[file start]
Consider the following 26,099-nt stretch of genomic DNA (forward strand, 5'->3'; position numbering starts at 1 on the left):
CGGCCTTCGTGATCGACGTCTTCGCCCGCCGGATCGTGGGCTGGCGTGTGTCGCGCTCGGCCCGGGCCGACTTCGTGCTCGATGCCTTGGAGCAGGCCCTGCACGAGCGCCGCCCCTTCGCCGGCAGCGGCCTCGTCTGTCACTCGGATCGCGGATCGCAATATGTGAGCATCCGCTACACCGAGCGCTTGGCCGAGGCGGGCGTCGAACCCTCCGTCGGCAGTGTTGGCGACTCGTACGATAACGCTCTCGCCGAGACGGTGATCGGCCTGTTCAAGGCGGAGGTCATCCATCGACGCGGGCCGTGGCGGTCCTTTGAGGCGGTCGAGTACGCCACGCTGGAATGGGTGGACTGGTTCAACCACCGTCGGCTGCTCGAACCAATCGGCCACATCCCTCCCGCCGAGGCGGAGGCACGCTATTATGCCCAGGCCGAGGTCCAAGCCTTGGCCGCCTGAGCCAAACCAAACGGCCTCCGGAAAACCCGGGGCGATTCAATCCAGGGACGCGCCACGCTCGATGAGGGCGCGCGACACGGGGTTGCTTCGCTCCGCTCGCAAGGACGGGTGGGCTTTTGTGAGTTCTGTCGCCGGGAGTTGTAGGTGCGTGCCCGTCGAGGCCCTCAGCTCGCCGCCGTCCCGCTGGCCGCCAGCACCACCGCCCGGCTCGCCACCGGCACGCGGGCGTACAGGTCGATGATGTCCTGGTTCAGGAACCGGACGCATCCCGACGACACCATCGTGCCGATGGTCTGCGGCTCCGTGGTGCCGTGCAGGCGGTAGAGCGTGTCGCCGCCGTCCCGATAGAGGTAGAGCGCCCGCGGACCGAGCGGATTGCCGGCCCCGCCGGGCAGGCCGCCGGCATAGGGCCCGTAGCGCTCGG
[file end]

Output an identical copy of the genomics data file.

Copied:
Consider the following 26,099-nt stretch of genomic DNA (forward strand, 5'->3'; position numbering starts at 1 on the left):
CGGCCTTCGTGATCGACGTCTTCGCCCGCCGGATCGTGGGCTGGCGTGTGTCGCGCTCGGCCCGGGCCGACTTCGTGCTCGATGCCTTGGAGCAGGCCCTGCACGAGCGCCGCCCCTTCGCCGGCAGCGGCCTCGTCTGTCACTCGGATCGCGGATCGCAATATGTGAGCATCCGCTACACCGAGCGCTTGGCCGAGGCGGGCGTCGAACCCTCCGTCGGCAGTGTTGGCGACTCGTACGATAACGCTCTCGCCGAGACGGTGATCGGCCTGTTCAAGGCGGAGGTCATCCATCGACGCGGGCCGTGGCGGTCCTTTGAGGCGGTCGAGTACGCCACGCTGGAATGGGTGGACTGGTTCAACCACCGTCGGCTGCTCGAACCAATCGGCCACATCCCTCCCGCCGAGGCGGAGGCACGCTATTATGCCCAGGCCGAGGTCCAAGCCTTGGCCGCCTGAGCCAAACCAAACGGCCTCCGGAAAACCCGGGGCGATTCAATCCAGGGACGCGCCACGCTCGATGAGGGCGCGCGACACGGGGTTGCTTCGCTCCGCTCGCAAGGACGGGTGGGCTTTTGTGAGTTCTGTCGCCGGGAGTTGTAGGTGCGTGCCCGTCGAGGCCCTCAGCTCGCCGCCGTCCCGCTGGCCGCCAGCACCACCGCCCGGCTCGCCACCGGCACGCGGGCGTACAGGTCGATGATGTCCTGGTTCAGGAACCGGACGCATCCCGACGACACCATCGTGCCGATGGTCTGCGGCTCCGTGGTGCCGTGCAGGCGGTAGAGCGTGTCGCCGCCGTCCCGATAGAGGTAGAGCGCCCGCGGACCGAGCGGATTGCCGGCCCCGCCGGGCAGGCCGCCGGCATAGGGCCCGTAGCGCTCGG